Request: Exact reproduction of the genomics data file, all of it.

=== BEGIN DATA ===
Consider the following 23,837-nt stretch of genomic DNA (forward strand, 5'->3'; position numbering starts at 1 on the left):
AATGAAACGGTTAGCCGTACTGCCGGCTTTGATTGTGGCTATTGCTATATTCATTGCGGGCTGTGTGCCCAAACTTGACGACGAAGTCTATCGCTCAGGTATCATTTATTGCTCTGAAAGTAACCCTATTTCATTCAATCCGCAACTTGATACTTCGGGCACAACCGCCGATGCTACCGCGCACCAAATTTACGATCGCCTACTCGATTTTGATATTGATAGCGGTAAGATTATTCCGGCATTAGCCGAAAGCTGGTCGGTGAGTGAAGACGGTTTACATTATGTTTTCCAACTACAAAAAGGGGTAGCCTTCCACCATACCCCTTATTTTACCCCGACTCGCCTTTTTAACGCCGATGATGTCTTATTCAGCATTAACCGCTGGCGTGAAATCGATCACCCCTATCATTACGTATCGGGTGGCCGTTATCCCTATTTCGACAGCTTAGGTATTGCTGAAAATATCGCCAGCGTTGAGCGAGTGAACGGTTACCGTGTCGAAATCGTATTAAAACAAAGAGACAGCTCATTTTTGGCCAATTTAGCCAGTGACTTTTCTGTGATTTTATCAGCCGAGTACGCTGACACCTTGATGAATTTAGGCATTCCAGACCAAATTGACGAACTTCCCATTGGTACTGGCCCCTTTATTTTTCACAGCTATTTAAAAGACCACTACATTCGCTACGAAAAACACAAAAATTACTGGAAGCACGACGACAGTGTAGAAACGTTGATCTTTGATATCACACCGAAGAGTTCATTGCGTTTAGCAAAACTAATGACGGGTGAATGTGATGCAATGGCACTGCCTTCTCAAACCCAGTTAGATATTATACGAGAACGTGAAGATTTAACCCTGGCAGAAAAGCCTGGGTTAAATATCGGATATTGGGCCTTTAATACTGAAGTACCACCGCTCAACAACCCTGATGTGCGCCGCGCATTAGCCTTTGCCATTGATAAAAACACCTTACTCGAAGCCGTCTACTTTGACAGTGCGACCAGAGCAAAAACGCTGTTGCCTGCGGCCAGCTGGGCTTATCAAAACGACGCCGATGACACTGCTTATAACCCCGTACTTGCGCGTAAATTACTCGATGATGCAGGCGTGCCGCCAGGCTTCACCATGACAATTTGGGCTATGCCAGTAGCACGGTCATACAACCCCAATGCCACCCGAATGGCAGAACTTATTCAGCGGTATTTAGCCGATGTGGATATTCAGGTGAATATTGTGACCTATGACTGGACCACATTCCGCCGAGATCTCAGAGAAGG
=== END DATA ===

Consider the following 23,837-nt stretch of genomic DNA (forward strand, 5'->3'; position numbering starts at 1 on the left):
AATGAAACGGTTAGCCGTACTGCCGGCTTTGATTGTGGCTATTGCTATATTCATTGCGGGCTGTGTGCCCAAACTTGACGACGAAGTCTATCGCTCAGGTATCATTTATTGCTCTGAAAGTAACCCTATTTCATTCAATCCGCAACTTGATACTTCGGGCACAACCGCCGATGCTACCGCGCACCAAATTTACGATCGCCTACTCGATTTTGATATTGATAGCGGTAAGATTATTCCGGCATTAGCCGAAAGCTGGTCGGTGAGTGAAGACGGTTTACATTATGTTTTCCAACTACAAAAAGGGGTAGCCTTCCACCATACCCCTTATTTTACCCCGACTCGCCTTTTTAACGCCGATGATGTCTTATTCAGCATTAACCGCTGGCGTGAAATCGATCACCCCTATCATTACGTATCGGGTGGCCGTTATCCCTATTTCGACAGCTTAGGTATTGCTGAAAATATCGCCAGCGTTGAGCGAGTGAACGGTTACCGTGTCGAAATCGTATTAAAACAAAGAGACAGCTCATTTTTGGCCAATTTAGCCAGTGACTTTTCTGTGATTTTATCAGCCGAGTACGCTGACACCTTGATGAATTTAGGCATTCCAGACCAAATTGACGAACTTCCCATTGGTACTGGCCCCTTTATTTTTCACAGCTATTTAAAAGACCACTACATTCGCTACGAAAAACACAAAAATTACTGGAAGCACGACGACAGTGTAGAAACGTTGATCTTTGATATCACACCGAAGAGTTCATTGCGTTTAGCAAAACTAATGACGGGTGAATGTGATGCAATGGCACTGCCTTCTCAAACCCAGTTAGATATTATACGAGAACGTGAAGATTTAACCCTGGCAGAAAAGCCTGGGTTAAATATCGGATATTGGGCCTTTAATACTGAAGTACCACCGCTCAACAACCCTGATGTGCGCCGCGCATTAGCCTTTGCCATTGATAAAAACACCTTACTCGAAGCCGTCTACTTTGACAGTGCGACCAGAGCAAAAACGCTGTTGCCTGCGGCCAGCTGGGCTTATCAAAACGACGCCGATGACACTGCTTATAACCCCGTACTTGCGCGTAAATTACTCGATGATGCAGGCGTGCCGCCAGGCTTCACCATGACAATTTGGGCTATGCCAGTAGCACGGTCATACAACCCCAATGCCACCCGAATGGCAGAACTTATTCAGCGGTATTTAGCCGATGTGGATATTCAGGTGAATATTGTGACCTATGACTGGACCACATTCCGCCGAGATCTCAGAGAAGG